“The hardest person to be honest with is yourself.” I don’t know who said it, but it certainly rings true for me. Honest self examination, though, is an essential spiritual discipline. In order to plot a course to where we are going, we have to know where we are starting. I’m really talking about confession – acknowledging our sin and our need for God’s grace in our lives. We know confession is essential, but many times we limit confession to our actions. In Mark 7:14-23 we find Jesus teaching His disciples that what really defiles a person comes from within—from the heart. Growth in Christ necessitates times for personal reflection, admission of faults and failures, and repentance. Here are 9 steps to help you in practicing the art of self examination. 

[Read more…]

How You Can Build Intimacy in Your Marriage

Recently, I said to a group of friends that I believed prayer was the most intimate activity a person could share with his or her spouse. My comment got some raised eyebrows, some chuckles, and more than one blush! I understand why, for sure. The prevailing worldview around us sends the message that physical intimacy is the pinnacle of a relationship. Earlier in my life I would have agreed. Physical intimacy is critical in a marriage; it should be enjoyed, not neglected. Nevertheless, without spiritual intimacy with God and each other, the rest of your marriage will never reach its full potential.

Marriage
Creative Commons License Photo Credit: Jo Christian Oterhals via Compfight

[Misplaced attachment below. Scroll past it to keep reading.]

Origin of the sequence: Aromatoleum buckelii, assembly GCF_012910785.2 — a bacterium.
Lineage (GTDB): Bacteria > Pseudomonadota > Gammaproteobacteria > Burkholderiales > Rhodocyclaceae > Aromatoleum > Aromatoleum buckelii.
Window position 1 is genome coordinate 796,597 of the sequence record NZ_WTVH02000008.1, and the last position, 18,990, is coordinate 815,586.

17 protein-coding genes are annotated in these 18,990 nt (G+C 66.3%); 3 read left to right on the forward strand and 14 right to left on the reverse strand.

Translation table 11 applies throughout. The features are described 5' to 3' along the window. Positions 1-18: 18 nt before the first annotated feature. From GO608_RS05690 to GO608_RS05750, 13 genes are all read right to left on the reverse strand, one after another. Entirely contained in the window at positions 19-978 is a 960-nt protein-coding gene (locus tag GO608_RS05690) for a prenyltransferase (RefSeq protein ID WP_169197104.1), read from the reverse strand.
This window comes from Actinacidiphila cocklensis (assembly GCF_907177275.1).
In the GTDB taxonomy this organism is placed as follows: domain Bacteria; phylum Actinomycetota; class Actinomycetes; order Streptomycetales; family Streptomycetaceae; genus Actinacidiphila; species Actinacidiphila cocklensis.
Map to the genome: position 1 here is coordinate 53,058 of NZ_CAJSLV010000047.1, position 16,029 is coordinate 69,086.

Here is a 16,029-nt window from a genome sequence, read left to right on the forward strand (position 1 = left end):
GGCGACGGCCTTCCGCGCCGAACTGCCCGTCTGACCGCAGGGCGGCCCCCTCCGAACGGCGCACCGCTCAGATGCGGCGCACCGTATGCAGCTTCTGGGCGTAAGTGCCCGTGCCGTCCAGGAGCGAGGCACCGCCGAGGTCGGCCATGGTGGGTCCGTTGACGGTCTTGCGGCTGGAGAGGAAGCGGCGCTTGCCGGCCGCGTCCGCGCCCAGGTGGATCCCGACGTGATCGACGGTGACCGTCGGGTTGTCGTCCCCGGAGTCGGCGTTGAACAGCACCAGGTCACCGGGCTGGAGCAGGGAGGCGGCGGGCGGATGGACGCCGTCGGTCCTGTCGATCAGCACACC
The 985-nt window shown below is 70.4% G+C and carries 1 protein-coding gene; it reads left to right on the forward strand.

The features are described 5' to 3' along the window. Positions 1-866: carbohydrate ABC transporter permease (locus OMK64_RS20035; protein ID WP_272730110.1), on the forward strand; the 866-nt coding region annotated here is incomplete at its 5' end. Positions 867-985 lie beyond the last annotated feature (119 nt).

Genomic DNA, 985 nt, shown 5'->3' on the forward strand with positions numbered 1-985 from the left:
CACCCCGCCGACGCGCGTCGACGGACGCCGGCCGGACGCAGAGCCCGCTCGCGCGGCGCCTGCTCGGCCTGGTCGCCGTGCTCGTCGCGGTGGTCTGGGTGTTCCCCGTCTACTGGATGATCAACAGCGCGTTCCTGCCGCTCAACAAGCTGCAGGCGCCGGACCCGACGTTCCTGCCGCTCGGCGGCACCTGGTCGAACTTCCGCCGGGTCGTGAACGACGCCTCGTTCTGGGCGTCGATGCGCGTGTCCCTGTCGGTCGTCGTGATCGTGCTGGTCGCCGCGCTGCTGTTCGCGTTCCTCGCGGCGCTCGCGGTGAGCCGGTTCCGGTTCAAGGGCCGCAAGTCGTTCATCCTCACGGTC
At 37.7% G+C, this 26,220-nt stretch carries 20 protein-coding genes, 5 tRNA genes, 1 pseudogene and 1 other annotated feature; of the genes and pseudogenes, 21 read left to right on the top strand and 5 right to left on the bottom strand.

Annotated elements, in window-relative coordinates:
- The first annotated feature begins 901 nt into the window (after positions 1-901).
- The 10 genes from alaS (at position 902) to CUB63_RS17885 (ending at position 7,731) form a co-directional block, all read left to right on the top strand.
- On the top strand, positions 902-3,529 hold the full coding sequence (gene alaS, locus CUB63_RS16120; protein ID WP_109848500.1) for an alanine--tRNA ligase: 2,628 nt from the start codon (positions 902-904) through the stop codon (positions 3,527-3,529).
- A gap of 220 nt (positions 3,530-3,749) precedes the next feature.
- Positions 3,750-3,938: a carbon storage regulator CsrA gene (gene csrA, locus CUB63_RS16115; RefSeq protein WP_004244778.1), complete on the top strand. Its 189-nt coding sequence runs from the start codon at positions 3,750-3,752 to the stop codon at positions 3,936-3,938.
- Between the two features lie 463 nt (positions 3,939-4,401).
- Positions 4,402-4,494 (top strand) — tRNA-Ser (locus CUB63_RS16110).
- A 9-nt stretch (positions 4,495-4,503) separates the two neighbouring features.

Consider this: the God of the universe has invited us to call out to Him in prayer promising that He will answer us (Jeremiah 33:3). His promise to us is that if we seek Him with all of our hearts we will find Him (Jeremiah 29:13). What a privilege and a promise! God calls us to relationship with Him in Jesus Christ. That relationship is deepened through prayer. We are told in James 4:8 that when we draw near to God then He will draw near to us. It makes sense, then that if my wife and I are both drawing nearer to God in prayer, then we will also draw nearer to each other.

When Brandie and I were going through our premarital counseling, our pastor describe our relationship with God and each other by drawing a triangle with God at the top and each of us at the opposite lower corners. He noted on the drawing that if we each moved “up” the triangle (closer to God) then we were also drawn closer to one another. Note: the goal is to draw closer to God, the side effect is growing closer to each other.

How can you develop an intimate prayer life with your spouse?

1. Spend time alone with God on your own first. Your time of praying as a couple cannot replace your own time with the Lord.

2. Set a time. We have found it best to pray together when we go to bed. Yes, this means we go to bed together on most nights. This requires some sacrifice if one of you is a night owl and the other is an early bird. It may mean giving up that TV show or magazine. You must decide what’s most important.